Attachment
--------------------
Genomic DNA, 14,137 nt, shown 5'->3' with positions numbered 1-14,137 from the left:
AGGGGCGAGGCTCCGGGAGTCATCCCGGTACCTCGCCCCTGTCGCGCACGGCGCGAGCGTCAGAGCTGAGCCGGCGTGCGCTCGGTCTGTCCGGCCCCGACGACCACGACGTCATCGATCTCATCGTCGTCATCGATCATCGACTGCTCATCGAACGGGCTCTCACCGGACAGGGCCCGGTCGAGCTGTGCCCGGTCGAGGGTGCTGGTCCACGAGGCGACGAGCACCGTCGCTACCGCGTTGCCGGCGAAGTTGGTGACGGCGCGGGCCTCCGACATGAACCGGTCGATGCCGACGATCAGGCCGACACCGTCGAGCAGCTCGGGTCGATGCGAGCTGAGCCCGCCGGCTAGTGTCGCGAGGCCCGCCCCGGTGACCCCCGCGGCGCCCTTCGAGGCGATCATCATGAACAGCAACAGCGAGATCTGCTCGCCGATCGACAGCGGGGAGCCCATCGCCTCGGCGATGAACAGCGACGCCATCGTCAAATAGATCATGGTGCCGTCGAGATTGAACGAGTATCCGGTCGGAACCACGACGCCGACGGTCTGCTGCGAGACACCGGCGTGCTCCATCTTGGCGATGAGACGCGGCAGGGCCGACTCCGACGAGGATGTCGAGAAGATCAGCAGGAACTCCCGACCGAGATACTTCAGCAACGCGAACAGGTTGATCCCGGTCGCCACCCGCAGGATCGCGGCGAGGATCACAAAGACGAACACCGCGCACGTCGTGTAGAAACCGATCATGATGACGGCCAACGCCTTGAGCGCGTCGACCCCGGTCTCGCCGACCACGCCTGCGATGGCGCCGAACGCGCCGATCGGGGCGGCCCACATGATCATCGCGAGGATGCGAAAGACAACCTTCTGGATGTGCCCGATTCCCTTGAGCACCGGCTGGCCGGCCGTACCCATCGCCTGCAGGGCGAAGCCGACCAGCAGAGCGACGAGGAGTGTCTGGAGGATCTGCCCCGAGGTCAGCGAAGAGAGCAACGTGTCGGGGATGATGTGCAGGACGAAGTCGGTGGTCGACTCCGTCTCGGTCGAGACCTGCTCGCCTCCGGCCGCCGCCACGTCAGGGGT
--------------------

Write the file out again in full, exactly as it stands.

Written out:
Genomic DNA, 14,137 nt, shown 5'->3' with positions numbered 1-14,137 from the left:
AGGGGCGAGGCTCCGGGAGTCATCCCGGTACCTCGCCCCTGTCGCGCACGGCGCGAGCGTCAGAGCTGAGCCGGCGTGCGCTCGGTCTGTCCGGCCCCGACGACCACGACGTCATCGATCTCATCGTCGTCATCGATCATCGACTGCTCATCGAACGGGCTCTCACCGGACAGGGCCCGGTCGAGCTGTGCCCGGTCGAGGGTGCTGGTCCACGAGGCGACGAGCACCGTCGCTACCGCGTTGCCGGCGAAGTTGGTGACGGCGCGGGCCTCCGACATGAACCGGTCGATGCCGACGATCAGGCCGACACCGTCGAGCAGCTCGGGTCGATGCGAGCTGAGCCCGCCGGCTAGTGTCGCGAGGCCCGCCCCGGTGACCCCCGCGGCGCCCTTCGAGGCGATCATCATGAACAGCAACAGCGAGATCTGCTCGCCGATCGACAGCGGGGAGCCCATCGCCTCGGCGATGAACAGCGACGCCATCGTCAAATAGATCATGGTGCCGTCGAGATTGAACGAGTATCCGGTCGGAACCACGACGCCGACGGTCTGCTGCGAGACACCGGCGTGCTCCATCTTGGCGATGAGACGCGGCAGGGCCGACTCCGACGAGGATGTCGAGAAGATCAGCAGGAACTCCCGACCGAGATACTTCAGCAACGCGAACAGGTTGATCCCGGTCGCCACCCGCAGGATCGCGGCGAGGATCACAAAGACGAACACCGCGCACGTCGTGTAGAAACCGATCATGATGACGGCCAACGCCTTGAGCGCGTCGACCCCGGTCTCGCCGACCACGCCTGCGATGGCGCCGAACGCGCCGATCGGGGCGGCCCACATGATCATCGCGAGGATGCGAAAGACAACCTTCTGGATGTGCCCGATTCCCTTGAGCACCGGCTGGCCGGCCGTACCCATCGCCTGCAGGGCGAAGCCGACCAGCAGAGCGACGAGGAGTGTCTGGAGGATCTGCCCCGAGGTCAGCGAAGAGAGCAACGTGTCGGGGATGATGTGCAGGACGAAGTCGGTGGTCGACTCCGTCTCGGTCGAGACCTGCTCGCCTCCGGCCGCCGCCACGTCAGGGGT